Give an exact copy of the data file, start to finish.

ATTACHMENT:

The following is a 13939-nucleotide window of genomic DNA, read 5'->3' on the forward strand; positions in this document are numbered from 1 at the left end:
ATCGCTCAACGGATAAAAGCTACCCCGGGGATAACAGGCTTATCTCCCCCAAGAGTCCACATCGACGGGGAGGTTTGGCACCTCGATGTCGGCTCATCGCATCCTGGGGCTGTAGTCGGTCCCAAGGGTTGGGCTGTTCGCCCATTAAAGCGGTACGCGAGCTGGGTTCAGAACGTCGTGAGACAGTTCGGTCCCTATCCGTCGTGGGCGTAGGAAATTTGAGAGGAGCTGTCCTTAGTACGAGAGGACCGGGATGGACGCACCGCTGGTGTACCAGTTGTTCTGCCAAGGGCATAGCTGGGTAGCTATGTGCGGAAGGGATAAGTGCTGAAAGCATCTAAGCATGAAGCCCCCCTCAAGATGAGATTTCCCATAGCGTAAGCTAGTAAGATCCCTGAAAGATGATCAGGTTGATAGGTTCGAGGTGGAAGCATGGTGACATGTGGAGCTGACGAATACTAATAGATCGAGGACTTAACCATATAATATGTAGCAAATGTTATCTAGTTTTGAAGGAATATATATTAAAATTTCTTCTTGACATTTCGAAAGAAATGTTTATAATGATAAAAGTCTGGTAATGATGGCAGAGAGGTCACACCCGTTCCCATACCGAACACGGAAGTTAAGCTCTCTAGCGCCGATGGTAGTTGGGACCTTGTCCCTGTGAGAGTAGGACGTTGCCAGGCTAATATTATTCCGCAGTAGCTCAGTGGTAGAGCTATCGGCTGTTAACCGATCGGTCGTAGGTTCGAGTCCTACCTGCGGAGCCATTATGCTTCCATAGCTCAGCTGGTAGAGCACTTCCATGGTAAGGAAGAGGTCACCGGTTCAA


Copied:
The following is a 13939-nucleotide window of genomic DNA, read 5'->3' on the forward strand; positions in this document are numbered from 1 at the left end:
ATCGCTCAACGGATAAAAGCTACCCCGGGGATAACAGGCTTATCTCCCCCAAGAGTCCACATCGACGGGGAGGTTTGGCACCTCGATGTCGGCTCATCGCATCCTGGGGCTGTAGTCGGTCCCAAGGGTTGGGCTGTTCGCCCATTAAAGCGGTACGCGAGCTGGGTTCAGAACGTCGTGAGACAGTTCGGTCCCTATCCGTCGTGGGCGTAGGAAATTTGAGAGGAGCTGTCCTTAGTACGAGAGGACCGGGATGGACGCACCGCTGGTGTACCAGTTGTTCTGCCAAGGGCATAGCTGGGTAGCTATGTGCGGAAGGGATAAGTGCTGAAAGCATCTAAGCATGAAGCCCCCCTCAAGATGAGATTTCCCATAGCGTAAGCTAGTAAGATCCCTGAAAGATGATCAGGTTGATAGGTTCGAGGTGGAAGCATGGTGACATGTGGAGCTGACGAATACTAATAGATCGAGGACTTAACCATATAATATGTAGCAAATGTTATCTAGTTTTGAAGGAATATATATTAAAATTTCTTCTTGACATTTCGAAAGAAATGTTTATAATGATAAAAGTCTGGTAATGATGGCAGAGAGGTCACACCCGTTCCCATACCGAACACGGAAGTTAAGCTCTCTAGCGCCGATGGTAGTTGGGACCTTGTCCCTGTGAGAGTAGGACGTTGCCAGGCTAATATTATTCCGCAGTAGCTCAGTGGTAGAGCTATCGGCTGTTAACCGATCGGTCGTAGGTTCGAGTCCTACCTGCGGAGCCATTATGCTTCCATAGCTCAGCTGGTAGAGCACTTCCATGGTAAGGAAGAGGTCACCGGTTCAA